The first is his confrontation with his mother, after he has despatched of his brothers yet still somehow hopes for some word of motherly love from her. From the script, I’ve always suspected that her dislike of him predates his sly and vicious plans as an adult – and that she has recoiled from him since he was a child; and that therefore, in terms of modern understanding of development, Richard is asa much as product of his treatment from birth as to his inate nature. Mackellen’s portrayal in the film captured this well, and Freeman manages that same unexpected sense of vulnerability here. Certainly, if she had offered Richard any kindness in this scene, I suspect it would have been spat on and thrown back in her face, but the glimpse of how he came to be this cruel king is, to me, an important insight to his motivations.
The second key scene in understanding Richard’s humanity is late in the second half, when he wakes from nightmares before the final battle and confesses to his own self that he does not love himself – “in fact I rather hate myself, for the evil that I have done” (to paraphrase). Again, Freeman conveys a human frailty and vulnerability here without letting us forget that Richard chose to be what he is. There is understanding here, without offering excuses.
In the scene where Richard has to be ‘persuaded’ to accept the crown, Freeman at last exaggerates the limp and the hunch, as though Richard is daring them all to make him their king, with all the physical deformities for which he has been mocked all his life. Once he accepts the kingship, he straightens his back and gets right into the business of demonstrating that he can be so much worse than anything he was ever accused of before in his life.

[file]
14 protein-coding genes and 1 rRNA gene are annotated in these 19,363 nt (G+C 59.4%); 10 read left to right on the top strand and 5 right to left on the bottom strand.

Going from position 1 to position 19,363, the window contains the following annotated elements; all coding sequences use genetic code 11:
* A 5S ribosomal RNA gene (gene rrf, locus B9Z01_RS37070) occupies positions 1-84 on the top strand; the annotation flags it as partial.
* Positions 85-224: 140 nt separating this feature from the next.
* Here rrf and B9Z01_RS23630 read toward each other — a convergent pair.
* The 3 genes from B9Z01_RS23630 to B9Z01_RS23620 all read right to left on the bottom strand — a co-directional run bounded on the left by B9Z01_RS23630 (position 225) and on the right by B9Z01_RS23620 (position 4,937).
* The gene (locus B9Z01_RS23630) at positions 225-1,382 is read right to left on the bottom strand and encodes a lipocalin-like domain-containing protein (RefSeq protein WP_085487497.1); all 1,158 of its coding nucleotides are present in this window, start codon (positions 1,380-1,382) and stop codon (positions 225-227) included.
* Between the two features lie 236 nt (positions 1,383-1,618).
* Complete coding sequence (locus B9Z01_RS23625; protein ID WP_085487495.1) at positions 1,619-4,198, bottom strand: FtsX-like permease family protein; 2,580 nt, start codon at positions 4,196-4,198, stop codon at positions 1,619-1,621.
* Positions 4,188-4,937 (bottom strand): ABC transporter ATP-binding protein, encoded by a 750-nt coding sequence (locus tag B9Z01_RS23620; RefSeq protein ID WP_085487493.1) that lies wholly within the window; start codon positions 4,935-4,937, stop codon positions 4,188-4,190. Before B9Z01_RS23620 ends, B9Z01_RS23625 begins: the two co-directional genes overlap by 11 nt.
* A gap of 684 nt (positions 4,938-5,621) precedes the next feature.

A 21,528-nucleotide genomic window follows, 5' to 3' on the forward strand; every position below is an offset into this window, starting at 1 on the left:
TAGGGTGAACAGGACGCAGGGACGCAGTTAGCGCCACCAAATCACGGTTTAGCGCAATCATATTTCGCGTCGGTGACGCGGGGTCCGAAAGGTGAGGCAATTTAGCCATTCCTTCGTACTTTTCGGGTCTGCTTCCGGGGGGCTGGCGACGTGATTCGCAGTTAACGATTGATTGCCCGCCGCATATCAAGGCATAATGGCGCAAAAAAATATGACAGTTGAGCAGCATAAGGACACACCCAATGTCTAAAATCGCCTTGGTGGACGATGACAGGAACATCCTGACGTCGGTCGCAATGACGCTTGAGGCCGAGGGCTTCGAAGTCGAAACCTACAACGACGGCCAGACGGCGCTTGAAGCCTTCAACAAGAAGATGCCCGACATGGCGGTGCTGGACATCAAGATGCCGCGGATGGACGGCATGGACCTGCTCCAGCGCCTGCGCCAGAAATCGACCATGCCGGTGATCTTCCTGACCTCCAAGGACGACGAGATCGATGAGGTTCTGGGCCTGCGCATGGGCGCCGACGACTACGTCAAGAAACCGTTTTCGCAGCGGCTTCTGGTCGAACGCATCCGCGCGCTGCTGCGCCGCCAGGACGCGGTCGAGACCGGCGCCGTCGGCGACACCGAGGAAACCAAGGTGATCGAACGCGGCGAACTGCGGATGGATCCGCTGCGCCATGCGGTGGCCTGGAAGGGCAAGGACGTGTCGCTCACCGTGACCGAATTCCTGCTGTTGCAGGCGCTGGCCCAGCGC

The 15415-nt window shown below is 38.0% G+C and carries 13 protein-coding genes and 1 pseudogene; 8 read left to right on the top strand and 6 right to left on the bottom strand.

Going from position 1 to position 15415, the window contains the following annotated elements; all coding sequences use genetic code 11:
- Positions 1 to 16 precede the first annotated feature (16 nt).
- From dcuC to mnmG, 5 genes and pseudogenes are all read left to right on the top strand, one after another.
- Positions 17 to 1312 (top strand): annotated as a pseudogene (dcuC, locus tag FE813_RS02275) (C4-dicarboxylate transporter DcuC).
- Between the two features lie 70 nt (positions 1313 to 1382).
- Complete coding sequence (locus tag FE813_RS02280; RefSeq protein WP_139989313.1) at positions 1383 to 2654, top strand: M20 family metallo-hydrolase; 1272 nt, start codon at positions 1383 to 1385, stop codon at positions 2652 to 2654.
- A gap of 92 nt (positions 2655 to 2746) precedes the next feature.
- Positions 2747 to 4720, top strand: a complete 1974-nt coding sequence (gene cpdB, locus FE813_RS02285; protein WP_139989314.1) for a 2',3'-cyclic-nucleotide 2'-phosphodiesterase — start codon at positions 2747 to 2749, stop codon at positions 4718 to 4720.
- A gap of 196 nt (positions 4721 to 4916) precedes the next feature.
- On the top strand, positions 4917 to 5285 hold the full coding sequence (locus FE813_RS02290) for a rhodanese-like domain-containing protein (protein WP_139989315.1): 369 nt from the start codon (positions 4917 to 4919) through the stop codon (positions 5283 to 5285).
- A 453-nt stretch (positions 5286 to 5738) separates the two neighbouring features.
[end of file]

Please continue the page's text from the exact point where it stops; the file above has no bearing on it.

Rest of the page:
Interestingly, Richard’s death is the only one in the play that’s quick – perhaps because Richard has spent the entire play slowly dying, committing a horrible kind of suicide through spite. There’s a relief in it, when he drops like a stone, that all the suffering is finally done, his own as well as that he has inflicted on his lacerated and bloodied kingdom.
I’ve focused on Freeman’s performance here, but it is, as I said, a superb ensemble cast. Maggie Steed haunts the stage as the deposed Queen Margaret, laying curses and watching with genteel glee (at one stage sipping on a teacup full of, apparently, blood) as every curse comes to pass. In her way she’s as cruel as Richard, motivated by revenge. Gerald Kyd’s Catesby and Jo Stone-Fewings’ Buckingham are excellent foils for Richard’s acid wit, and Paul Leonard brings dignity to the role of Stanley, caught in the middle of his duty and his better sense. Lauren O’Neill’s tragic Lady Ann and McKee’s defiant Elizabeth are strong enough presences to hold the stage against such an intense (and intensely vicious) Richard.
Jamie Lloyd’s direction is crisp, keeping the pace snappy – except for those brilliantly excruciating murders (some of which usually happen off stage) which are drawn out with perfect timing. Murder is messy, and people on the whole die slowly and horribly – and it’s brutal and uncomfortable and unflinching. (Well, maybe the audience is flinching. I know I flinched, anyway.)
I could write for a long time about my thoughts on the story and the script, and how those ideas are teased out here, but that’s perhaps a whole other essay. What I conclude is this: Lloyd’s production of Richard III is excellent; fast, funny, brutal and very, very human.
If you can’t make it to London for the productions last days (it closes on 27 september) here are some clips of the cast talking about it, including Martin Freeman in his Richard III beard. He doesn’t look nearly so terrifying here as he does in the play.
Visit the Trafalgar Studios Richard III site. (If you go, be warned, these are some of the most uncomfortable theatre seats I’ve ever had to sit in. And I’ve sat in a lot of bloody uncomfortable theatre seats.)